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IF HIT IN THE HEAD WITH THAT MACE YOU WOULD DEFINITELY BE A MARKED MAN. THE DEADLY ROOSTER WARRIOR STRIKES AGAIN NO ONE ELSE CAN CLAIM HIS VICTUMS.
I AM NOT MAKEING FUN OF IT, IT WOULD BE WELCOME IN MY COLLECTION.
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Old 13th July 2012, 07:37 AM   #10
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I'm not completely sure - but I think this is a ceremonial mace carried by priests for religious and display purposes. Either Yoruba or Benin origin. The chicken and ibis were important in their iconography. Looks like a real thing with some age.

Some Tiv ceremonial axes have the same construction concept of an iron rod with cast bronze elements to either end.

Will see if I can find out some more...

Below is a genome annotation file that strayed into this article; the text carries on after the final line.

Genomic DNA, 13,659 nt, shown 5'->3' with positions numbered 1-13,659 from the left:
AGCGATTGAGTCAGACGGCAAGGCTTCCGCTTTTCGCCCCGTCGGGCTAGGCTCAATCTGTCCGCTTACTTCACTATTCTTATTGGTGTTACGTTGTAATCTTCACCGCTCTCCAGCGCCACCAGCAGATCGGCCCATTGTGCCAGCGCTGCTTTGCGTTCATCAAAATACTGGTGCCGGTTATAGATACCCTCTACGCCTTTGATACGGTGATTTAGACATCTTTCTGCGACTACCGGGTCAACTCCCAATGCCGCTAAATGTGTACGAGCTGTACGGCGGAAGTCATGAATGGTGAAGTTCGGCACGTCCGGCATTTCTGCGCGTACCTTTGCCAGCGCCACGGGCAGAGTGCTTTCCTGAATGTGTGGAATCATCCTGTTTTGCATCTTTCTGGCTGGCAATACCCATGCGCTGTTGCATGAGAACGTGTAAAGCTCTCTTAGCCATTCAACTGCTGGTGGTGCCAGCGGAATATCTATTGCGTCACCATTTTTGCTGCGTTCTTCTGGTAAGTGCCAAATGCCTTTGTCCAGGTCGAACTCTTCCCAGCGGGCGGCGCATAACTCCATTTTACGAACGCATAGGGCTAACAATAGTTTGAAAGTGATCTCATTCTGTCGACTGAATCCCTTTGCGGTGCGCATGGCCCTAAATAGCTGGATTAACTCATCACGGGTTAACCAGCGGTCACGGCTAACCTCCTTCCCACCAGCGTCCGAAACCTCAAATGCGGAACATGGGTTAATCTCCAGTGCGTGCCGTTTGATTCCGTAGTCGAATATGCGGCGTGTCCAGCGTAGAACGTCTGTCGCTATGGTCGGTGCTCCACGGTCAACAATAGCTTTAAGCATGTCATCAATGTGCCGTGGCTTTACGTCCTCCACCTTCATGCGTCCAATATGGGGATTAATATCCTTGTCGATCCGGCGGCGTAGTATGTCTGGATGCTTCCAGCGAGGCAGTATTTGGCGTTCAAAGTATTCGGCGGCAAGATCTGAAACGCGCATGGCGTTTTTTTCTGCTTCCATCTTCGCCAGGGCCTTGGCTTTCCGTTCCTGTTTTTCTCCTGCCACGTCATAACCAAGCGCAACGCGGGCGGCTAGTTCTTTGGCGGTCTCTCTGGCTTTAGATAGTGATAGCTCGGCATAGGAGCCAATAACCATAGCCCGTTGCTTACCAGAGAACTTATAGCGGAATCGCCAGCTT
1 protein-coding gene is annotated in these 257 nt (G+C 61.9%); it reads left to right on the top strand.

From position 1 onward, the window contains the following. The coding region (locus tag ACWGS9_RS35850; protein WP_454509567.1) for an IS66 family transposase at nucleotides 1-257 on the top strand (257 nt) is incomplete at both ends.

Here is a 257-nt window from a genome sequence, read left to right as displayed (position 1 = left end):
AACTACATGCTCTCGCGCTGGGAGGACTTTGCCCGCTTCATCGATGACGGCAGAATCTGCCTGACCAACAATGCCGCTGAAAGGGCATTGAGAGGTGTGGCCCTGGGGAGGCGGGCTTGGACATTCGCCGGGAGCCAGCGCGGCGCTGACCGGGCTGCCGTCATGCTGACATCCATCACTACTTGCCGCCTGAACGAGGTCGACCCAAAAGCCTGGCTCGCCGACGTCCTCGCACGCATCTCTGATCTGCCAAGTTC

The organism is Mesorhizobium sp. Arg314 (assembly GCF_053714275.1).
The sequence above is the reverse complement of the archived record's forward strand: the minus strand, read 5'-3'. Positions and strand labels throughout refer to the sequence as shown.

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Old 13th July 2012, 04:44 PM   #11
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I cannot see any of the typical Benin or Yoruba art styles. Not all pieces made for the court are perfect in casting quality by any means but I just do not think this is from any urban centre. Yes it could be a product of a provincial workshop? Hens and Cockerels are symbolic motifs in Benin art. As is the Bird of Prophecy. Is it certain that the item I have is an image of any of these? It could also be a pigeon? It might not be a bird? All these aminals do have a function in religion. I can see the item being a mace to do with religion or civil society, I just do not see the work as Benin or Yoruba. The lack of such distintive styles make me feel we are looking at work from Igboland and into the Cameroon?

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Old 15th July 2012, 06:35 PM   #12